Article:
There are also trade laws to consider regarding the marking of imported animals. Proponents of this law keep throwing out the “presumption of US origin” argument as an alternative to traceback of domestic cattle when USDA has stated clearly that “presumption of US origin” is not an option due to the constraints of both laws.
Some have contended, based on their interpretation of the law, that only retailers would need to provide information and that live cattle are not a covered commodity therefore should not fall under the guidelines of proving origination. Consider that these same proponents of “M”COOL insisted on proving which beef was from cattle that were exclusively “Born, Raised, and Slaughtered in the U.S.”.
The intent of this law was quite clear when it was written. It becomes obvious that neither a retailer nor a processor can determine the origin of the beef without also determining the origin of the cattle the beef came from. After all, beef is not “Born, Raised, and Slaughtered in the U.S.”, live cattle are. There’s no way around the initial intent of this law despite the best efforts of those who are against a traceback system to verify the claims of the label.
The USDA Grain Inspection, Packers and Stockyards Administration (GIPSA) has also stated that processors are within their legal rights to require information from producers to verify the origin of the cattle and understandably so as there is no other way to substantiate the origin claims of the label without verification as this law is written.
What we ended up with is a law that must prove which cattle were “Born, Raised, and Slaughtered in the U.S.” without adequate enforcement to substantiate the claims of the label because Mandatory ID was prohibited. Where’s the logic in that? You tell me! Proponents have viewed additional efforts to water down the enforcement aspects of this law as a positive step. This law is flawed and deceptive by not offering consumers what it had originally implied.
Affidavits are Inadequate
Some have suggested that if “Presumption of U.S. Origin” is not an option, then producers should be allowed to use signed affidavits to verify the origination of their cattle. It’s highly unlikely that consumers would ever allow labeling claims to be verified solely based on a signed affidavit without some sort of traceback system.
Even if consumers would be willing to accept labeling claims based solely on a signature, this still requires a change in the law as it is currently worded. From history, we know that a signature is only as good as its enforcement. The LMA’s checkoff petition drive revealed this when it was proven that 33% of these signatures were fraudulent.
If producers could positively identify their livestock based solely on a signature, we wouldn’t need brand inspection anywhere. Those of us who live in brand inspection areas know that signed affidavits, without a brand to verify the affidavit, wouldn’t be effective from an enforcement standpoint.
It’s interesting to note that those who have liability concerns with traceback do not have liability concerns about signed affidavits. If they are equal in their ability to verify a label from an enforcement standpoint, one has to ask why the preference for one over the other? Either “signed affidavits” are verifiable proof to back the claims of a label or they’re not! I think the answer is obvious!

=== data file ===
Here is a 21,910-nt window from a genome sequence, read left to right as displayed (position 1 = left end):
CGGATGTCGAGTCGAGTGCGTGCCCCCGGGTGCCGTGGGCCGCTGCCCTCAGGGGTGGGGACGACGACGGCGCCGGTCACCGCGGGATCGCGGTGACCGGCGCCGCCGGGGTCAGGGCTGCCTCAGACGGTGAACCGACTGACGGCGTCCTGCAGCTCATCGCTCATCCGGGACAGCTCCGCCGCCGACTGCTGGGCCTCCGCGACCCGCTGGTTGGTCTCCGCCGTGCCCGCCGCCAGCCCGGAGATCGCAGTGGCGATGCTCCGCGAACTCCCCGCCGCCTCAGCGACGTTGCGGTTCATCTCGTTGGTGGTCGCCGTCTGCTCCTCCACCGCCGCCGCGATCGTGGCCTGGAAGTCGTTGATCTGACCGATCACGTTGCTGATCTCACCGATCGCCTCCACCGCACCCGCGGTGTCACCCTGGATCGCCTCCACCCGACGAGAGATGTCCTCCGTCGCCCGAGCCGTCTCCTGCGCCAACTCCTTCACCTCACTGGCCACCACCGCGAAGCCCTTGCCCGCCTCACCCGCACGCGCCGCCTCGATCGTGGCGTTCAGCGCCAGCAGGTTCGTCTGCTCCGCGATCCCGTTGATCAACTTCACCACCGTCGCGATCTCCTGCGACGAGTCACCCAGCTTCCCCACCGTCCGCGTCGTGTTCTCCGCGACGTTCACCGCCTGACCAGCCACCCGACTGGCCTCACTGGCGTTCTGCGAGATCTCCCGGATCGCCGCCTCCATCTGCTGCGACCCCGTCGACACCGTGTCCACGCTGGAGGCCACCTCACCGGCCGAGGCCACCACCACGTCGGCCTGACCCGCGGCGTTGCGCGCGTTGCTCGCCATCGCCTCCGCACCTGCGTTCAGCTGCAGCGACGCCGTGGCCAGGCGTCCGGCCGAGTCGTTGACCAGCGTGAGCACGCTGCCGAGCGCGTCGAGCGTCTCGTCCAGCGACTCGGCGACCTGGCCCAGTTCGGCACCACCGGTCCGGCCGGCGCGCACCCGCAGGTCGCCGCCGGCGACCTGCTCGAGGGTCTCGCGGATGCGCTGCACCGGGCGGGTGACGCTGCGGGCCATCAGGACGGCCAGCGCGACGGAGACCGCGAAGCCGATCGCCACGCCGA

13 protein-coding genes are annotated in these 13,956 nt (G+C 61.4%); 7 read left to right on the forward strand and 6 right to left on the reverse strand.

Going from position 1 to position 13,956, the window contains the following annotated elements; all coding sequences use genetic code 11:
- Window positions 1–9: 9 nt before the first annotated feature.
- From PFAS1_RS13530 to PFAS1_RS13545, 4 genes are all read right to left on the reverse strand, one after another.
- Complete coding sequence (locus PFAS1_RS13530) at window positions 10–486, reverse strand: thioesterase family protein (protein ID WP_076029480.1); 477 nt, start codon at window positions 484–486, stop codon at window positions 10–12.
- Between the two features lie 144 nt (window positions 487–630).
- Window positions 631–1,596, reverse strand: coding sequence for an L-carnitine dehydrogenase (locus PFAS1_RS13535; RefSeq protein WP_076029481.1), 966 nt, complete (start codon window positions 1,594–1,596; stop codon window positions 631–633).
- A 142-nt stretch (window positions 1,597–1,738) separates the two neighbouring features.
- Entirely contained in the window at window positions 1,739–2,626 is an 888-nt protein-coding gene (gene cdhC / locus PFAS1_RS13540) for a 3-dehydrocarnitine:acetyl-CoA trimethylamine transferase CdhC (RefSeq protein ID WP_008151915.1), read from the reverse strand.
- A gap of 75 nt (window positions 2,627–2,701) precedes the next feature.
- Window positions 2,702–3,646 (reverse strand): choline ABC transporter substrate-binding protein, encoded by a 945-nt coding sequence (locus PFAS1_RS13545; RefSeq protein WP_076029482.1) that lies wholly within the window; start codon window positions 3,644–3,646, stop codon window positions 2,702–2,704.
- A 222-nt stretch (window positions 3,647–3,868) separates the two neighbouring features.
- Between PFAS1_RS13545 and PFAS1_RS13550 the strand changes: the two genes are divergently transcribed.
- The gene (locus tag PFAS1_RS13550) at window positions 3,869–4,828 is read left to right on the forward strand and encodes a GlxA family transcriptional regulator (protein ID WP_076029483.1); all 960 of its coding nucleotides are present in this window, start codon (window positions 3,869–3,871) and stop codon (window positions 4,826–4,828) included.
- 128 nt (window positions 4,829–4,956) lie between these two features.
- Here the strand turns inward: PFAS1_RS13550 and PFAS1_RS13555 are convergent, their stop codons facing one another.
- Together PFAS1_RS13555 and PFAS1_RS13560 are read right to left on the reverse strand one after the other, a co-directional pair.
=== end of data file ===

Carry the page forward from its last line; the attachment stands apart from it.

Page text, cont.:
Just as interesting is the fact that those who claim that packers are trying to hide foreign beef behind the USDA inspection stamp are now trusting packers enough to correctly label imported beef with only a signature as verifiable proof. There is no consistency in the arguments of the proponents of this law.
Branding could be used as a means of source verification but not all states or areas have brand inspection and there is duplications of brands between states. Either way, this only tracks the cattle, not the estimated 300 packages of beef that these cattle may become.
Proponents of “M”COOL continually attempt to equate “M”COOL to the school lunch program when the requirements for origin of the two are not the same. In the COOL law, to be designated as U.S. origin requires meat products to be from cattle, hogs, and sheep that are born, raised, and slaughtered in the United States. In contrast, USDA's commodity procurement program requires meat products to come from U.S. produced livestock which excludes only imported meat and meat from livestock imported for direct slaughter.
The Inevitable “Blame Game”
The USDA is the agency that is in charge of implementation and enforcement of this law. Many want to blame USDA for not being able to implement this law as proponents had intended but when you read the law, it becomes obvious that this law would be very difficult to enforce as it is written. If the law allowed it, tracking imported cattle to the packing plant is not the problem. The problem is when you try tracking an estimated 300 packages of beef from an imported carcass that end up being shipped to various destinations with packages of beef of mixed origin without a mandatory ID system.